Why are Students Susceptible to Social Pressure?

We have always known that people conform to their social group / current culture. We’ve never really known the reason why. We strongly suspect that people fear:
  •  being the odd one out
  • drawing attention to themselves by being different
  • the social cost of being independent of the majority 
In the 1950s a psychologist named Solomon Asch, conducted a series of psychological experiments on conformity. “The experiments revealed the degree to which a person's own opinions are influenced by those of groups. Asch found people were willing to ignore reality and give an incorrect answer in order to conform to the rest of the group.”*   The experiment couldn’t explain what was going on in the minds of the conformists.

In 2005 Gregory Berns (an Emory University neuroscientist) updated this experiment with the help of brain-scanning technology.   An fMRI scanner took snapshots of the volunteers’ brains as they either conformed or broke with group opinion. He discovered why people conform to the group by visualizing the effected part of the brains’ activity.
  • “The fMRI scans reveal that those who capitulated to the group actually experienced a shift in perception. If the group insisted that a shape was square, suggestible subjects literally saw” a square.” ** In other words, they were not aware how much their peers had influenced them.
So what does this have to do with social fear? There were people in the Asch and Berns studies who didn’t conform. Using logic, they picked the correct answer in spite of group pressure. Berns calls this “the pain of independence” because the activated area of the brain was in the amygdala which is associated with upsetting emotions such as the fear of rejection.

So what does this information have to do with teaching health and engaging our students? People of all ages need to look inside of themselves and decide
  • Am I susceptible to social pressure?
  • Will I change my values to meet the expectations of others
  • Can I hang with a group but still maintain my individuality? (I don’t have to do, or think the way they do.)
These studies have significance in regard to your student’s goals, their self-image, their ability to say NO, and their decision making ability because we / they live according to the value system conveyed to them by media and authority figures. When I was young, I believed what the world told me; those values were different than my parent’s values. The tendency is to follow the NEW without understanding / appreciating the value of the old.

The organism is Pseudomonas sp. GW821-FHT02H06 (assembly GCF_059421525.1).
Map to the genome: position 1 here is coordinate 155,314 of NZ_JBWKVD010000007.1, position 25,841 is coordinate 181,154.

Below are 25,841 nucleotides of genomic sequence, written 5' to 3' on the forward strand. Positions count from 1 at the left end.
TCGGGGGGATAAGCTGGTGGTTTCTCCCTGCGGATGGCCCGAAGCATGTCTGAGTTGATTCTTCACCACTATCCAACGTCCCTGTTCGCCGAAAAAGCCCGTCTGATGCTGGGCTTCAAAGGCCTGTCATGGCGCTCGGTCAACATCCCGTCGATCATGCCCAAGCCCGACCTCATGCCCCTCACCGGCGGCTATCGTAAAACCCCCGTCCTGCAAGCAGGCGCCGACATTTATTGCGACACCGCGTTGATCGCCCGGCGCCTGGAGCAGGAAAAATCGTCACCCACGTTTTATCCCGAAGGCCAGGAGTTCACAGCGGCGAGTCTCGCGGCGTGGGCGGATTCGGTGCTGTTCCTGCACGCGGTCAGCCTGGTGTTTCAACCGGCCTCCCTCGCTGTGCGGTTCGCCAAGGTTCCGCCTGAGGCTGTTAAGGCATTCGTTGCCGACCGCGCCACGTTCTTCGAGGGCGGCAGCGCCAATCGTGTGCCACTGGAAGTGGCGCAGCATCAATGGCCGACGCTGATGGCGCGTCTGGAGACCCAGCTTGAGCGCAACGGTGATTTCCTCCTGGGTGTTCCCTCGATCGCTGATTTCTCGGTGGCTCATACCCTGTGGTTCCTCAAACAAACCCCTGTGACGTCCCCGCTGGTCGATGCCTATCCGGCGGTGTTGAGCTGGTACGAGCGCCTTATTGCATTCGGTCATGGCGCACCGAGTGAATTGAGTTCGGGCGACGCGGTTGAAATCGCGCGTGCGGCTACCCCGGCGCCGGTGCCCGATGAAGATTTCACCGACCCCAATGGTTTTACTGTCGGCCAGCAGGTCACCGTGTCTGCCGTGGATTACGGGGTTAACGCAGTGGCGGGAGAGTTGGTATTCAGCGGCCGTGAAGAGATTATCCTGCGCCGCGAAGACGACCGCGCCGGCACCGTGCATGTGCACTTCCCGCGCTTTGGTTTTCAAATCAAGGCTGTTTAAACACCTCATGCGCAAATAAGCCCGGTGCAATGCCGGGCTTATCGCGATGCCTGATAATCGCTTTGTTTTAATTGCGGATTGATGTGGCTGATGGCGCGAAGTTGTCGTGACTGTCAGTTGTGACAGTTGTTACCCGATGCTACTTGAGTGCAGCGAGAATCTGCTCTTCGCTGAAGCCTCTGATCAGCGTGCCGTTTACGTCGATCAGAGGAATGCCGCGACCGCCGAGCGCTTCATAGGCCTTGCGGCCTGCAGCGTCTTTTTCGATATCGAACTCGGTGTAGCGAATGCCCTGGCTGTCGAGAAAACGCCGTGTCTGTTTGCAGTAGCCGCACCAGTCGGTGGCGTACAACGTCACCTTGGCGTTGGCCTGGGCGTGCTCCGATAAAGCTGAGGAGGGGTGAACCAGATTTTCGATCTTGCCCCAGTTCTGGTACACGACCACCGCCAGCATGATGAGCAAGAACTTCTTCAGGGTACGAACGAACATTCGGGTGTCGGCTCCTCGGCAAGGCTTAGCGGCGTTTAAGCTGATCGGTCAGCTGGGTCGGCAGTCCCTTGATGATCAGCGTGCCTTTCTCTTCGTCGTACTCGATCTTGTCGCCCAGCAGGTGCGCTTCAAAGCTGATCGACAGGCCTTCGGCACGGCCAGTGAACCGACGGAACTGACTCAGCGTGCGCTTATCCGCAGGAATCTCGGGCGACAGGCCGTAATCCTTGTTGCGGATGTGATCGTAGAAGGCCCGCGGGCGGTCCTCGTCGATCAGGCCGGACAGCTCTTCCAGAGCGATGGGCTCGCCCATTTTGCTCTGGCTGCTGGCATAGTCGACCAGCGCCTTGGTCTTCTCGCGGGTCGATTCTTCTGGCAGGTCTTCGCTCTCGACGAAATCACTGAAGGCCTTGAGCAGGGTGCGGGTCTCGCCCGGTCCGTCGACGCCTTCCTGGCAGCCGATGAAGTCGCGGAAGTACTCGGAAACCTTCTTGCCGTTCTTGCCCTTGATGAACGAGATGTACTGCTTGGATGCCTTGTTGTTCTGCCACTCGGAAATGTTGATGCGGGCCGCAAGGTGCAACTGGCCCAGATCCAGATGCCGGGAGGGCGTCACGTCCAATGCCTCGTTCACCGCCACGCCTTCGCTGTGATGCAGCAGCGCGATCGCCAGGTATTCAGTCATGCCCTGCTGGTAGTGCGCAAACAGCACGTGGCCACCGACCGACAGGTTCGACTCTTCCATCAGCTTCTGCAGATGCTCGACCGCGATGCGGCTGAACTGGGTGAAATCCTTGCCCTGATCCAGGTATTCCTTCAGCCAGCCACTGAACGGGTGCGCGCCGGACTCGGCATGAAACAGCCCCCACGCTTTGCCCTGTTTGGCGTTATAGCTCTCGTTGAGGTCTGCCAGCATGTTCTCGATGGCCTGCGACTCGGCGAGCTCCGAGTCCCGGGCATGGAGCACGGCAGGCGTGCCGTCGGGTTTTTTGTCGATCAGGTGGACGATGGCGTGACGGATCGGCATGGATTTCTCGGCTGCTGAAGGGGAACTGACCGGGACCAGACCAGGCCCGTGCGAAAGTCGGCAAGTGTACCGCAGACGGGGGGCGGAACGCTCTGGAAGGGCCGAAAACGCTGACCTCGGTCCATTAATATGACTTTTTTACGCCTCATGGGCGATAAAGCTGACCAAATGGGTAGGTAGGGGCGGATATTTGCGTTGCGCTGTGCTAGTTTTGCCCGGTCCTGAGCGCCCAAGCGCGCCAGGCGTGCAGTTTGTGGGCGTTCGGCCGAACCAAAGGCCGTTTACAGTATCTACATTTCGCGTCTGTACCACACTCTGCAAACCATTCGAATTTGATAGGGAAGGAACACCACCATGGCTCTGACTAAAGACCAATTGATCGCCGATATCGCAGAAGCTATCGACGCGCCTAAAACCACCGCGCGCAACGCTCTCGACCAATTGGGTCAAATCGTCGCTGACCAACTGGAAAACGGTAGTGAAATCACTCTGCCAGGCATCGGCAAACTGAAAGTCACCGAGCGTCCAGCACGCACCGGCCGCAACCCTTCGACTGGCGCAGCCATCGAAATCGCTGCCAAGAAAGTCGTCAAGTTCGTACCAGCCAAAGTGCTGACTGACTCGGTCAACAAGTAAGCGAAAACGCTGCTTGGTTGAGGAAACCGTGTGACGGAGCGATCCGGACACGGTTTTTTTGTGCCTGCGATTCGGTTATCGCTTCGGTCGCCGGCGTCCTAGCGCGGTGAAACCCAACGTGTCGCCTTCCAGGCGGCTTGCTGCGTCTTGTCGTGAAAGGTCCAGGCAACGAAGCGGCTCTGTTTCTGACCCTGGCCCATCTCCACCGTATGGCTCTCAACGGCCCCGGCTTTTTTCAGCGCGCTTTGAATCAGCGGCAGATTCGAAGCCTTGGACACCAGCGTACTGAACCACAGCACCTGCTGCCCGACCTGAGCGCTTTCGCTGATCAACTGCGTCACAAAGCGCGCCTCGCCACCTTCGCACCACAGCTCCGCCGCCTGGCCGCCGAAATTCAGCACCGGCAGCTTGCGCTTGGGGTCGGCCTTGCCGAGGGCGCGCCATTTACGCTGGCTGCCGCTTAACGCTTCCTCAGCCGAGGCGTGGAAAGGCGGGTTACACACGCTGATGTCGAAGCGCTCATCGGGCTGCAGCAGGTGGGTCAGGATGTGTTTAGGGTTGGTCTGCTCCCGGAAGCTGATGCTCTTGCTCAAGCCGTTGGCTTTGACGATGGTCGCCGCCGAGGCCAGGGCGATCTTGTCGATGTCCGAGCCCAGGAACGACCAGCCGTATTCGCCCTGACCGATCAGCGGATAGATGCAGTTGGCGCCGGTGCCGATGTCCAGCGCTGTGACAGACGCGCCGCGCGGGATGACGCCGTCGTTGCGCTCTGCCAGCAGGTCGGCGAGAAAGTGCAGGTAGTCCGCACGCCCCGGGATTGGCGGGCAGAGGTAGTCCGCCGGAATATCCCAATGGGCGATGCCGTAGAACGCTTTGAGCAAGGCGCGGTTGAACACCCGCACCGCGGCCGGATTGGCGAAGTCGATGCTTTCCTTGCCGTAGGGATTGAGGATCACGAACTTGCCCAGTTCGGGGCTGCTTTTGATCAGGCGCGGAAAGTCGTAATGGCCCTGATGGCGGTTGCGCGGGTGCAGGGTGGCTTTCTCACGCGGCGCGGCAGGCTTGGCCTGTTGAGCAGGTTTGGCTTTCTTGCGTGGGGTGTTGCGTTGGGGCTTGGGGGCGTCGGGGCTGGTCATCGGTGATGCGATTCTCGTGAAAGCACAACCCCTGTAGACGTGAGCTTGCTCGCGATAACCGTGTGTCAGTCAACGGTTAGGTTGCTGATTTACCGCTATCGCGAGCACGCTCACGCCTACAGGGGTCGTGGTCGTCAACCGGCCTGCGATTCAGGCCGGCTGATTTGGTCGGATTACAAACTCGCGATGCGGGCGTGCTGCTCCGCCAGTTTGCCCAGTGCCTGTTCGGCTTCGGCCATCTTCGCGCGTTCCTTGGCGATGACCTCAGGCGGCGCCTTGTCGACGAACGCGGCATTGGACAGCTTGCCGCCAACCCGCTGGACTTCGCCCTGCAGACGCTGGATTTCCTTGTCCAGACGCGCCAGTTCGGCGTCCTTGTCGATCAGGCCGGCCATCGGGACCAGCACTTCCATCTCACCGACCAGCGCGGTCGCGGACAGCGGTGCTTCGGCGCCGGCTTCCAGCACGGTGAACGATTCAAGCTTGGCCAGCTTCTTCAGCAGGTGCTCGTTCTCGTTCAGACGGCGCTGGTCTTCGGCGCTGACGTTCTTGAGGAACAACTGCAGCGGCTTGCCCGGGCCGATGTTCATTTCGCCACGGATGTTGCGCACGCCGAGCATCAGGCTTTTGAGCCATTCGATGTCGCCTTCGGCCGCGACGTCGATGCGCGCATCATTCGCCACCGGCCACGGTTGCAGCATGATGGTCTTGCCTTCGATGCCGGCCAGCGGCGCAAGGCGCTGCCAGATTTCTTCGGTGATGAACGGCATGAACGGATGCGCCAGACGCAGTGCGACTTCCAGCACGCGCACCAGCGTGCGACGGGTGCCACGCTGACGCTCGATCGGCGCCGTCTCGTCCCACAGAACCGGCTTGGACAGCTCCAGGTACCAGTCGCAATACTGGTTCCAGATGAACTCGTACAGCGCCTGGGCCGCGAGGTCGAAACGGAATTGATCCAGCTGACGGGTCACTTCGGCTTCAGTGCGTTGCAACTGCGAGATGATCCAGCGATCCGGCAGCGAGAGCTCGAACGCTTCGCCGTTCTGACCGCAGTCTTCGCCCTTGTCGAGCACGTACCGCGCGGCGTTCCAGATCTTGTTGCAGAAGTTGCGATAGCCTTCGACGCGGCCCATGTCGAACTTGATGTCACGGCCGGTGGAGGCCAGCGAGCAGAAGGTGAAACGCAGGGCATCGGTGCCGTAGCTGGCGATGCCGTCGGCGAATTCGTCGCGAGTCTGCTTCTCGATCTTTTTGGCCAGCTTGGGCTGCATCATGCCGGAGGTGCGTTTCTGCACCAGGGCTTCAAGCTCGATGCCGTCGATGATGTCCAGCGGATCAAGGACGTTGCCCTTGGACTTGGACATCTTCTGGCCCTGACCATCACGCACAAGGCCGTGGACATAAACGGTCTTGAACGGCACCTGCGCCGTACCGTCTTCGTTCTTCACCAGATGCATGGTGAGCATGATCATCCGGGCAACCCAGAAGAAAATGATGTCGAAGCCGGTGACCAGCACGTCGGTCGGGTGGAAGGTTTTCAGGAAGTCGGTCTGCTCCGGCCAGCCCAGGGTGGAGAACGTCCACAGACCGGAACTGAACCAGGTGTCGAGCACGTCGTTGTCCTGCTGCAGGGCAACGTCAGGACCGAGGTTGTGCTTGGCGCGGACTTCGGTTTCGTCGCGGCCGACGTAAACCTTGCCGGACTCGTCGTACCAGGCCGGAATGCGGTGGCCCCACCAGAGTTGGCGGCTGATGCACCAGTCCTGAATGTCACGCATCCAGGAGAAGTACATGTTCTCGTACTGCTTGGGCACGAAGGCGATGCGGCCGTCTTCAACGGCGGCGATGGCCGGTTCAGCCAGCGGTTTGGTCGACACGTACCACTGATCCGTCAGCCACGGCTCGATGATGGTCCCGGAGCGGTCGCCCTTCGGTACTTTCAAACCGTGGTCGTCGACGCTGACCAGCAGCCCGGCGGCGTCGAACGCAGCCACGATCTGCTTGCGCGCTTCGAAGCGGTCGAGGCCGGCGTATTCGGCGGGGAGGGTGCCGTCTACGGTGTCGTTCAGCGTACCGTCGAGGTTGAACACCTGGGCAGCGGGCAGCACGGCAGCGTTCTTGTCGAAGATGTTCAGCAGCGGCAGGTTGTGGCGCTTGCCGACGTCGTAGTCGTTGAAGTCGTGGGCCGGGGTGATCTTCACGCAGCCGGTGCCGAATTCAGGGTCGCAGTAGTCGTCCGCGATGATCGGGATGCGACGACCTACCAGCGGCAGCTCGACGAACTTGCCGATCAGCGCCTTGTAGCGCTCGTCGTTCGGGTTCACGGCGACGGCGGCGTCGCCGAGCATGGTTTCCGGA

The wise and learned college students of my day believed, marched and yelled “You can’t trust anyone over 30”.  Those over 30 years included their parents, grandparents, aunts/uncles who lived through a depression from 1929 to 1941. They fought / sacrificed through WW2 (many of us did not know that America fought / defeated two evil empires who wanted to dominate the world.  Our high school American history classes didn’t have time to cover the depression, World War 2, or the Korean War.)   My parent’s generation came home from war, where they saw a lot of death and destruction;  and their greatest desire was to build.  They built families with children (a celebration of life), they built American industry and rebuilt a devastated Europe and Asia. Appreciation is based on age and experience. My generation only experienced plenty, peace and opportunity until Vietnam and the rebellion began.

Today’s generation is repeating history. They are looking at their parents and seeing them as outdated. They have little appreciation for why their parents’ generation is the way they are. Without life experience it is difficult to recognize values from the past. I know that looking back I see much more value in what was accomplished in the rebuilding time. Without all those accomplishments, my generation would not have so much that we are taking advantage of today. Without traveling abroad, it is very difficult to understand that most people in the world do not have the opportunities or advantages that we live with every day.